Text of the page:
MSU prof says increasing reference prices for farmers is not a good bet

An ag policy specialist says raising reference prices in the next farm bill would come with more negative impacts than the up to $50 billion price tag is worth.

Michigan State University’s Alan Ker tells Brownfield increasing crop insurance prices for some commodities would likely mean cuts to conservation funding which is already over demanded.

“The farm bill talks about risk management, but really it’s revenue management,” he says. “There is very little protection to none in the farm bill for cost hikes when the output price isn’t going up but the input prices are.”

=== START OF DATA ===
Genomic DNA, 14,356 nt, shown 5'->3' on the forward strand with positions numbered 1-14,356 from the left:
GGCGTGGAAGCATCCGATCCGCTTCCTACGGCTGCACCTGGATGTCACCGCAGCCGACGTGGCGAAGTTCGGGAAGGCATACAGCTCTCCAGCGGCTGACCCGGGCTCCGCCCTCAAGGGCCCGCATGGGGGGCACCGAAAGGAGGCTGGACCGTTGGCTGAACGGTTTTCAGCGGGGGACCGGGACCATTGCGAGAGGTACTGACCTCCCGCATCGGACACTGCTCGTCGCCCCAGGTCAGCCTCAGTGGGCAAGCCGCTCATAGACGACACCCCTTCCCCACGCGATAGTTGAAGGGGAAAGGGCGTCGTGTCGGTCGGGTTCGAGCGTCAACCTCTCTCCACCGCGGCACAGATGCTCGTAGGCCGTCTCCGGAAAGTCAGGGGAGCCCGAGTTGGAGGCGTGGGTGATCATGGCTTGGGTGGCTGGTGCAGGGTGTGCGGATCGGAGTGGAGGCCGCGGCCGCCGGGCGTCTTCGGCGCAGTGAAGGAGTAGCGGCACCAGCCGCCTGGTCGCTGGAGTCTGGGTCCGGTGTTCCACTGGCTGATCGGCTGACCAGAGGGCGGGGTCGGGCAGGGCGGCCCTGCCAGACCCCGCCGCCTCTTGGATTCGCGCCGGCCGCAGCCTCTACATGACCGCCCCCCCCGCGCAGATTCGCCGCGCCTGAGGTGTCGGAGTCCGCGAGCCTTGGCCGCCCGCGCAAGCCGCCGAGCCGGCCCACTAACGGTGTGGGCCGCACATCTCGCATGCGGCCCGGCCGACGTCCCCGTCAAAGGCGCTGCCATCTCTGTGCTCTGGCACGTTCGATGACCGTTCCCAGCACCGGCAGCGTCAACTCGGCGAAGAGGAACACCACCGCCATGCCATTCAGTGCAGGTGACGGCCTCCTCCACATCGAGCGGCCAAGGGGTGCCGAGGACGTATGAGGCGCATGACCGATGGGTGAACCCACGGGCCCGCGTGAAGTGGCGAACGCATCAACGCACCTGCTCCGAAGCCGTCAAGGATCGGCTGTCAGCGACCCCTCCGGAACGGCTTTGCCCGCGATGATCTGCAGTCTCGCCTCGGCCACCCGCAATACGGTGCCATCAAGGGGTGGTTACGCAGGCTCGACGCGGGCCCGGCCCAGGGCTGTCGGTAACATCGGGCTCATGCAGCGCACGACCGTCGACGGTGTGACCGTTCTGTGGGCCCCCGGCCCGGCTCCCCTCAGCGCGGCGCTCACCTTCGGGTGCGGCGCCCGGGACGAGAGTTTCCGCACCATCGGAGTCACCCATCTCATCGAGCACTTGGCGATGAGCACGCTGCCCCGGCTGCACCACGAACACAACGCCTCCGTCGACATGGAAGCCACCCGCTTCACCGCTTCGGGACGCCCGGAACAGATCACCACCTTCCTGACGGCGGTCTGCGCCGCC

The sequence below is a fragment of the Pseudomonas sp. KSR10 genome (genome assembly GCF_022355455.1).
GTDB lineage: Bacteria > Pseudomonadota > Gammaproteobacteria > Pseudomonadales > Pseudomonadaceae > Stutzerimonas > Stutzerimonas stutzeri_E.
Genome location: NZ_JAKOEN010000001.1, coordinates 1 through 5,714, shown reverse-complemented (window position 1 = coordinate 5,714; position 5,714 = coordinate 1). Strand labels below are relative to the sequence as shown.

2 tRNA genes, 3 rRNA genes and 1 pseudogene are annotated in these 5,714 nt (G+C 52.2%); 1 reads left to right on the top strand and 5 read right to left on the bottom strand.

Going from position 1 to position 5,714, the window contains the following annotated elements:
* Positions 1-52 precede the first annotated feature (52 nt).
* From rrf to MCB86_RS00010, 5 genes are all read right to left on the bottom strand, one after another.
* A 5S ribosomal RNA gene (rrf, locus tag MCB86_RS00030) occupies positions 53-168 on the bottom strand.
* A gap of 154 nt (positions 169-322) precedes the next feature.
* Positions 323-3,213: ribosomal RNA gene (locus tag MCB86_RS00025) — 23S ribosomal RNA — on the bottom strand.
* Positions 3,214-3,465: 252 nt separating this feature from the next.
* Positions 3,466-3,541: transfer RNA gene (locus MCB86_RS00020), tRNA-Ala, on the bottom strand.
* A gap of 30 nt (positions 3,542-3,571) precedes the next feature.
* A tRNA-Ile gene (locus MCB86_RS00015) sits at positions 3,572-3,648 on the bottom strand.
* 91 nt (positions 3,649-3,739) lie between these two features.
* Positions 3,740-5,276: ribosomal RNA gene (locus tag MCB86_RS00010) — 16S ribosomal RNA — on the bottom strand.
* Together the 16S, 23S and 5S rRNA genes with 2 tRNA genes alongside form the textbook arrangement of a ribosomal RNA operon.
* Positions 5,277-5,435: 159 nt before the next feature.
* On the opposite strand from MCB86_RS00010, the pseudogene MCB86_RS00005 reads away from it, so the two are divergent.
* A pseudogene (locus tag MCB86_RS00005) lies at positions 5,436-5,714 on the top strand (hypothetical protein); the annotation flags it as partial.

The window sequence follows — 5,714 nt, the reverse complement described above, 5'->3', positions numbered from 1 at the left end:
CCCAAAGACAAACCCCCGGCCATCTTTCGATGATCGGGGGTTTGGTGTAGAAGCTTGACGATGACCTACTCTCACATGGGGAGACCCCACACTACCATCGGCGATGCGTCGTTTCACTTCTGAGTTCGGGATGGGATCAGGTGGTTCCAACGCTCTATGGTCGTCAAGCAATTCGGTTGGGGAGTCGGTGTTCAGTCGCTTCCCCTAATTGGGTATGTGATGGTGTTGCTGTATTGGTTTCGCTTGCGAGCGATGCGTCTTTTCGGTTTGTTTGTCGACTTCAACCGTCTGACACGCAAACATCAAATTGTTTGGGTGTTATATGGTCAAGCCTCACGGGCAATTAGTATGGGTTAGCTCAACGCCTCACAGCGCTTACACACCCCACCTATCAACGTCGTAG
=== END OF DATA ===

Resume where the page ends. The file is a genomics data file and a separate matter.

He says the 10 to 20 percent proposed increase doesn’t fully address margin pressures farmers are facing and the market will is more likely to adjust itself in the short term.

“If the cost of production goes up, sooner or later, the prices are going to have to go up,” he says. “These things are not long-term events or people leave the industry and supply goes way down.”

Ker says demand for a margin protection program hasn’t been widespread yet for crop farmers as it is in the dairy industry.

And, he says it’s unlike the next farm bill will be passed this year or next with the current environment in Congress.

Brownfield interviewed Ker during the recent Michigan Ag Credit Conference.

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